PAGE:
Wednesday, January 4, 2012

Daddy day care

When I was pregnant with Ava, a dear friend of mine who I like to refer to as "Supermom" shared a fascinating tidbit with me. When her husband keeps their four kids, they never refer to it as "babysitting."

"It's parenting," Supermom said, matter-of-factly.

Clearly, Supermom is the expert. And let's face it: she does have a point. Where is it written that Moms automatically assume primary responsibility for children? Is a Dad any less a parent than a Mom? These are all fascinating questions - none of which my husband is interested in exploring. In his mind, the buck stops and ends with Mommy. So the moment he realized that Ava's daycare would be closed for the same two-week period that he was off work for the holidays, he turned white as a sheet and looked as if he might pass out. I was worried for a minute there that I might need to administer oxygen (not that I would have had any oxygen to administer).

So I spent my Sunday evening typing out step-by-step instructions for Nick about how to care for our daughter -- when and how much she eats, when and typically how long she naps -- all the pertinent information.

I'm proud to say that when I arrived home the first night, at least on the surface, it appeared as if Daddy day care had been a great success. Everyone was smiling and relaxed and there was nary a tear in sight.

As I approached my sweet seven-month-old baby girl to pick her up, I realized she was still wearing the pajamas I put her in last night.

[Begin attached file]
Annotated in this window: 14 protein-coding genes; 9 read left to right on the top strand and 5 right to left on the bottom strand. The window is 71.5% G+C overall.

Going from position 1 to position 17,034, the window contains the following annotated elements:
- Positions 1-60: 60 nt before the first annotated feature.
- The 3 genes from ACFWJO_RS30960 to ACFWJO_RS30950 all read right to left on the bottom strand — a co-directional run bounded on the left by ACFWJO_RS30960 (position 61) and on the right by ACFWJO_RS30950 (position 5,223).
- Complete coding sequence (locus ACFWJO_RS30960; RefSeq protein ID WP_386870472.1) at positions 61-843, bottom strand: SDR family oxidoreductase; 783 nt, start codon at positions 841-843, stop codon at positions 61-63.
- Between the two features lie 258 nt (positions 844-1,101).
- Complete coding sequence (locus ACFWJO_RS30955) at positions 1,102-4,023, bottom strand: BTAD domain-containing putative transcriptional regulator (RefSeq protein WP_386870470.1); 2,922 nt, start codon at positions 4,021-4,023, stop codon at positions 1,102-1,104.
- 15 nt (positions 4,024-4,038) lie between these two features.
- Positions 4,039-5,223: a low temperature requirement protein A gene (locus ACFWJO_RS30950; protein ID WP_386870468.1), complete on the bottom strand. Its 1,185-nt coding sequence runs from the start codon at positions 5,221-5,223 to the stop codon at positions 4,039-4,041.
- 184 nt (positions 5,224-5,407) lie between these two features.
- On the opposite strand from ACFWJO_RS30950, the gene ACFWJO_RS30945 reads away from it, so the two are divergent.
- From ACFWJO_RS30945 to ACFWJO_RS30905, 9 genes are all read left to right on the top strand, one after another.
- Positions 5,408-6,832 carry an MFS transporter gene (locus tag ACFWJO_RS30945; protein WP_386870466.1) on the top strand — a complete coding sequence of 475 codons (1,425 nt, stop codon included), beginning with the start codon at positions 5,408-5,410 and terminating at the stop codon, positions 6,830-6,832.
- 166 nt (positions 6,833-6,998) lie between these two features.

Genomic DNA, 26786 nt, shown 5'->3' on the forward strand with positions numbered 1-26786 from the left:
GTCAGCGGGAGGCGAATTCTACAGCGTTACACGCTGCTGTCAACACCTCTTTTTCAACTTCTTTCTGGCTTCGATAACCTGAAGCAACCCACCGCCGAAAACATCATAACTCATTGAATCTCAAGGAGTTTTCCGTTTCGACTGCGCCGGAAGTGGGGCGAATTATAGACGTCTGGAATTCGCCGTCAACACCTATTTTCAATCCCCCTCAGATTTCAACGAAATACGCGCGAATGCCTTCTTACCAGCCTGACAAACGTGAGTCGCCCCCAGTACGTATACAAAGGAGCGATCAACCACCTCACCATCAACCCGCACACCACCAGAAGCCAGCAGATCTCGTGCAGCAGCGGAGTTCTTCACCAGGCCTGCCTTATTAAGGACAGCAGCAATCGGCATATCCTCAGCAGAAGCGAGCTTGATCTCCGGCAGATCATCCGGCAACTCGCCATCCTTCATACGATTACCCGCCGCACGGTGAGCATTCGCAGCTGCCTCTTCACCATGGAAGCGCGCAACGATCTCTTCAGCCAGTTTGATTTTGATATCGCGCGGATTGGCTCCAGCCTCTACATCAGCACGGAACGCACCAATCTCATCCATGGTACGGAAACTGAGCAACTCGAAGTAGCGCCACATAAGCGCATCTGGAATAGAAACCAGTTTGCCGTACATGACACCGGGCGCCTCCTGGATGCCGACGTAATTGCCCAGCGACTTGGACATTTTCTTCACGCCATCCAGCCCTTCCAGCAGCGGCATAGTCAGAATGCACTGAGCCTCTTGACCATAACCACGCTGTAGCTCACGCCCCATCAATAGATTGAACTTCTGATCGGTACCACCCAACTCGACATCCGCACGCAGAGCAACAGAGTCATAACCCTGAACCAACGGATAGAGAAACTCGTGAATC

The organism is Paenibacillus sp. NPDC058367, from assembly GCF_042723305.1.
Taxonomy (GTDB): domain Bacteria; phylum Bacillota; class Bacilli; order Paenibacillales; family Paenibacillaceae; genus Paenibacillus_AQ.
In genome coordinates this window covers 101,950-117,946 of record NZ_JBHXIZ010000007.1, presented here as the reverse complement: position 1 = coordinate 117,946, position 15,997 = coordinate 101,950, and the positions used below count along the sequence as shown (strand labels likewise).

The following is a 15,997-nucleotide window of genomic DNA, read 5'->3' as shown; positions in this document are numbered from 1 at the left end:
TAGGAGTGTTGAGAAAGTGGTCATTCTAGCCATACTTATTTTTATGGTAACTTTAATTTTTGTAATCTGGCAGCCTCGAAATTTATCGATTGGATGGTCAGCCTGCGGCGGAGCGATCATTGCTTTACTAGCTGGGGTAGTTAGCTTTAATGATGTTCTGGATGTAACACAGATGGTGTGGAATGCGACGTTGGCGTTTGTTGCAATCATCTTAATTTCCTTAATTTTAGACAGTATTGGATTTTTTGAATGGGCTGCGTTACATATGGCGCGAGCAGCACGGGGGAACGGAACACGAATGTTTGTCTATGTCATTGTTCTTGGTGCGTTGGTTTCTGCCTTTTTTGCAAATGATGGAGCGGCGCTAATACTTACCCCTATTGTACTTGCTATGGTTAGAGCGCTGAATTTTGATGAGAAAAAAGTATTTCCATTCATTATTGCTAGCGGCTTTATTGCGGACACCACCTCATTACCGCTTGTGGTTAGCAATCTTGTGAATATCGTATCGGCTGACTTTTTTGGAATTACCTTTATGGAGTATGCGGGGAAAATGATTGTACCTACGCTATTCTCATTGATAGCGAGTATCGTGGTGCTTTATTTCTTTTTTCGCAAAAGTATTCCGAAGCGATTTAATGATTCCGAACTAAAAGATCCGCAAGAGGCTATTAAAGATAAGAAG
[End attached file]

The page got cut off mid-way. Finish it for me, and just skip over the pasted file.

"Typically, when a new day starts, we like to dress our child in a clean pair of clothes," I explained to my husband.

He looked at me blankly. I reached down to pick up Ava and immediately felt that her diaper was the size of a basketball. (OK, I'm slightly exaggerating). "Did you change her diaper?"

"Of course I changed her diaper," he said, as if he wanted to add a "Duh" on the end.

"When did you change her diaper?"

"9:30 this morning," he said flatly.

Apparently my comprehensive instructions for Daddy day care were not quite comprehensive enough. I think I need another session with Supermom.

Rachel Raya is director of Internal Stakeholder Communications for Texas Health Resources and is the proud mom of a seven-month-old girl.

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